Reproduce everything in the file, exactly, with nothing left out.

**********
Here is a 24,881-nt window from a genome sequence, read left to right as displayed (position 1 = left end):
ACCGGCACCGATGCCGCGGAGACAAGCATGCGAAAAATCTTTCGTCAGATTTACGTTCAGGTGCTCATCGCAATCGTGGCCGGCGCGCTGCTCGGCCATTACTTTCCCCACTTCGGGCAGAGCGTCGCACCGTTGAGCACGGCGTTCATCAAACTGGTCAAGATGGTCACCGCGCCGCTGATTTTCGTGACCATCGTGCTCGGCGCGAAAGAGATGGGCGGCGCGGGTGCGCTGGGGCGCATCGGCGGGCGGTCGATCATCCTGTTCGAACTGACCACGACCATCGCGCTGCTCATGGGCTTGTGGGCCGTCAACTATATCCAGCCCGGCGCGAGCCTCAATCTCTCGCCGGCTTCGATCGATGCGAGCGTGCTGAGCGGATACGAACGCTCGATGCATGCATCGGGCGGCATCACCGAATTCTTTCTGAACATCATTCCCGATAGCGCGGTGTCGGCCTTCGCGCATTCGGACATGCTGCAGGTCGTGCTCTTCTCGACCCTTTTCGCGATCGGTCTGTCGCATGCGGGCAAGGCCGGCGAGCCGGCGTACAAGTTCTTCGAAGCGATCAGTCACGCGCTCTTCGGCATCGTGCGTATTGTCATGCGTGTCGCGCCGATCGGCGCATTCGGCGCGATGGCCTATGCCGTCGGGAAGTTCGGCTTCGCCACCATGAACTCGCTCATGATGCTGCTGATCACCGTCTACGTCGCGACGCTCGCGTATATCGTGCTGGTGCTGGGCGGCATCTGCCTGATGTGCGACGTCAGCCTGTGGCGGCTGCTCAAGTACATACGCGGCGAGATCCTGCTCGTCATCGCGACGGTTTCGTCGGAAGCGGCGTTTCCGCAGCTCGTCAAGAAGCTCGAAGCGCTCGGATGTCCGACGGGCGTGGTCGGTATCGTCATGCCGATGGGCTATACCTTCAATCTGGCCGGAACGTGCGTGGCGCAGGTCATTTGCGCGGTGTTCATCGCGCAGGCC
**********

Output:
Here is a 24,881-nt window from a genome sequence, read left to right as displayed (position 1 = left end):
ACCGGCACCGATGCCGCGGAGACAAGCATGCGAAAAATCTTTCGTCAGATTTACGTTCAGGTGCTCATCGCAATCGTGGCCGGCGCGCTGCTCGGCCATTACTTTCCCCACTTCGGGCAGAGCGTCGCACCGTTGAGCACGGCGTTCATCAAACTGGTCAAGATGGTCACCGCGCCGCTGATTTTCGTGACCATCGTGCTCGGCGCGAAAGAGATGGGCGGCGCGGGTGCGCTGGGGCGCATCGGCGGGCGGTCGATCATCCTGTTCGAACTGACCACGACCATCGCGCTGCTCATGGGCTTGTGGGCCGTCAACTATATCCAGCCCGGCGCGAGCCTCAATCTCTCGCCGGCTTCGATCGATGCGAGCGTGCTGAGCGGATACGAACGCTCGATGCATGCATCGGGCGGCATCACCGAATTCTTTCTGAACATCATTCCCGATAGCGCGGTGTCGGCCTTCGCGCATTCGGACATGCTGCAGGTCGTGCTCTTCTCGACCCTTTTCGCGATCGGTCTGTCGCATGCGGGCAAGGCCGGCGAGCCGGCGTACAAGTTCTTCGAAGCGATCAGTCACGCGCTCTTCGGCATCGTGCGTATTGTCATGCGTGTCGCGCCGATCGGCGCATTCGGCGCGATGGCCTATGCCGTCGGGAAGTTCGGCTTCGCCACCATGAACTCGCTCATGATGCTGCTGATCACCGTCTACGTCGCGACGCTCGCGTATATCGTGCTGGTGCTGGGCGGCATCTGCCTGATGTGCGACGTCAGCCTGTGGCGGCTGCTCAAGTACATACGCGGCGAGATCCTGCTCGTCATCGCGACGGTTTCGTCGGAAGCGGCGTTTCCGCAGCTCGTCAAGAAGCTCGAAGCGCTCGGATGTCCGACGGGCGTGGTCGGTATCGTCATGCCGATGGGCTATACCTTCAATCTGGCCGGAACGTGCGTGGCGCAGGTCATTTGCGCGGTGTTCATCGCGCAGGCC